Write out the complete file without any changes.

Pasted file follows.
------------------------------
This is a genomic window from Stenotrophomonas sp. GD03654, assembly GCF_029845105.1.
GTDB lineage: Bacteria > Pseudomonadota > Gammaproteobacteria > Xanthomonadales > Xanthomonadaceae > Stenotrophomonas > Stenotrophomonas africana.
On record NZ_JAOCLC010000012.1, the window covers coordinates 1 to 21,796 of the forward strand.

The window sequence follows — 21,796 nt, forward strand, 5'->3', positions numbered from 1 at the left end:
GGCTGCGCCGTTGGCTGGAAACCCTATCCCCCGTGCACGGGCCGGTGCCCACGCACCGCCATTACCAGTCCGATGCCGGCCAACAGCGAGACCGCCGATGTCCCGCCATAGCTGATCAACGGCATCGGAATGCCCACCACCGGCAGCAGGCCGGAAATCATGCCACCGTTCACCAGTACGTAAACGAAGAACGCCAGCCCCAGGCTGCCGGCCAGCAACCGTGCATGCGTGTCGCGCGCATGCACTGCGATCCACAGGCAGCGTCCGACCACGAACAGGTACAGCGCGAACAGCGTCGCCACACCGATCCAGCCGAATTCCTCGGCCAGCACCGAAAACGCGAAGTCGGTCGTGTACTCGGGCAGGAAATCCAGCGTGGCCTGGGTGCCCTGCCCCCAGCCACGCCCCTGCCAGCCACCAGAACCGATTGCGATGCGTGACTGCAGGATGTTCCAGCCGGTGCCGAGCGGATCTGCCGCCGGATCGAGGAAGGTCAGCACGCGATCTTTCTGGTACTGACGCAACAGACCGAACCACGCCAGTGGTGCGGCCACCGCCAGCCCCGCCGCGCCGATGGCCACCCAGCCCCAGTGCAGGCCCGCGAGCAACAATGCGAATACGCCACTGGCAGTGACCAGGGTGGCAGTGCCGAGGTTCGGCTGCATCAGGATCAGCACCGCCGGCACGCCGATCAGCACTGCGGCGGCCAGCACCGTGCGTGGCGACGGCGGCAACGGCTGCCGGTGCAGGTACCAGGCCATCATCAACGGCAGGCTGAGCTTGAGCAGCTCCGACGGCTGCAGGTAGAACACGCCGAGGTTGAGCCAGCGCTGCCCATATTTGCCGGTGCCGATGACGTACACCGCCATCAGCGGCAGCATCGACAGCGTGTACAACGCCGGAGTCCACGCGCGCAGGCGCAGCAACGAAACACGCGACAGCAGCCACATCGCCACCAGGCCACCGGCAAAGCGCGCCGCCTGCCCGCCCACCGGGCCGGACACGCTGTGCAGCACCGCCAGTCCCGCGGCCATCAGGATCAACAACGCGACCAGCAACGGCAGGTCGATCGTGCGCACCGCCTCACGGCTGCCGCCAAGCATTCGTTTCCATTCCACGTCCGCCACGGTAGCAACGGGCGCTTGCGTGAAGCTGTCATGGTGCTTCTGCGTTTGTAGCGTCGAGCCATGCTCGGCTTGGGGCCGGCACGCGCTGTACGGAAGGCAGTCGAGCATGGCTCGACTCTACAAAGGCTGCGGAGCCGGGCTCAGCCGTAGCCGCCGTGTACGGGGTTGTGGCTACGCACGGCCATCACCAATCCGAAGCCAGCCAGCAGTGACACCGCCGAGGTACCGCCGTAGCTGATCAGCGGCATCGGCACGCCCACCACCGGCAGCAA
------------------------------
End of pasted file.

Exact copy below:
This is a genomic window from Stenotrophomonas sp. GD03654, assembly GCF_029845105.1.
GTDB lineage: Bacteria > Pseudomonadota > Gammaproteobacteria > Xanthomonadales > Xanthomonadaceae > Stenotrophomonas > Stenotrophomonas africana.
On record NZ_JAOCLC010000012.1, the window covers coordinates 1 to 21,796 of the forward strand.

The window sequence follows — 21,796 nt, forward strand, 5'->3', positions numbered from 1 at the left end:
GGCTGCGCCGTTGGCTGGAAACCCTATCCCCCGTGCACGGGCCGGTGCCCACGCACCGCCATTACCAGTCCGATGCCGGCCAACAGCGAGACCGCCGATGTCCCGCCATAGCTGATCAACGGCATCGGAATGCCCACCACCGGCAGCAGGCCGGAAATCATGCCACCGTTCACCAGTACGTAAACGAAGAACGCCAGCCCCAGGCTGCCGGCCAGCAACCGTGCATGCGTGTCGCGCGCATGCACTGCGATCCACAGGCAGCGTCCGACCACGAACAGGTACAGCGCGAACAGCGTCGCCACACCGATCCAGCCGAATTCCTCGGCCAGCACCGAAAACGCGAAGTCGGTCGTGTACTCGGGCAGGAAATCCAGCGTGGCCTGGGTGCCCTGCCCCCAGCCACGCCCCTGCCAGCCACCAGAACCGATTGCGATGCGTGACTGCAGGATGTTCCAGCCGGTGCCGAGCGGATCTGCCGCCGGATCGAGGAAGGTCAGCACGCGATCTTTCTGGTACTGACGCAACAGACCGAACCACGCCAGTGGTGCGGCCACCGCCAGCCCCGCCGCGCCGATGGCCACCCAGCCCCAGTGCAGGCCCGCGAGCAACAATGCGAATACGCCACTGGCAGTGACCAGGGTGGCAGTGCCGAGGTTCGGCTGCATCAGGATCAGCACCGCCGGCACGCCGATCAGCACTGCGGCGGCCAGCACCGTGCGTGGCGACGGCGGCAACGGCTGCCGGTGCAGGTACCAGGCCATCATCAACGGCAGGCTGAGCTTGAGCAGCTCCGACGGCTGCAGGTAGAACACGCCGAGGTTGAGCCAGCGCTGCCCATATTTGCCGGTGCCGATGACGTACACCGCCATCAGCGGCAGCATCGACAGCGTGTACAACGCCGGAGTCCACGCGCGCAGGCGCAGCAACGAAACACGCGACAGCAGCCACATCGCCACCAGGCCACCGGCAAAGCGCGCCGCCTGCCCGCCCACCGGGCCGGACACGCTGTGCAGCACCGCCAGTCCCGCGGCCATCAGGATCAACAACGCGACCAGCAACGGCAGGTCGATCGTGCGCACCGCCTCACGGCTGCCGCCAAGCATTCGTTTCCATTCCACGTCCGCCACGGTAGCAACGGGCGCTTGCGTGAAGCTGTCATGGTGCTTCTGCGTTTGTAGCGTCGAGCCATGCTCGGCTTGGGGCCGGCACGCGCTGTACGGAAGGCAGTCGAGCATGGCTCGACTCTACAAAGGCTGCGGAGCCGGGCTCAGCCGTAGCCGCCGTGTACGGGGTTGTGGCTACGCACGGCCATCACCAATCCGAAGCCAGCCAGCAGTGACACCGCCGAGGTACCGCCGTAGCTGATCAGCGGCATCGGCACGCCCACCACCGGCAGCAA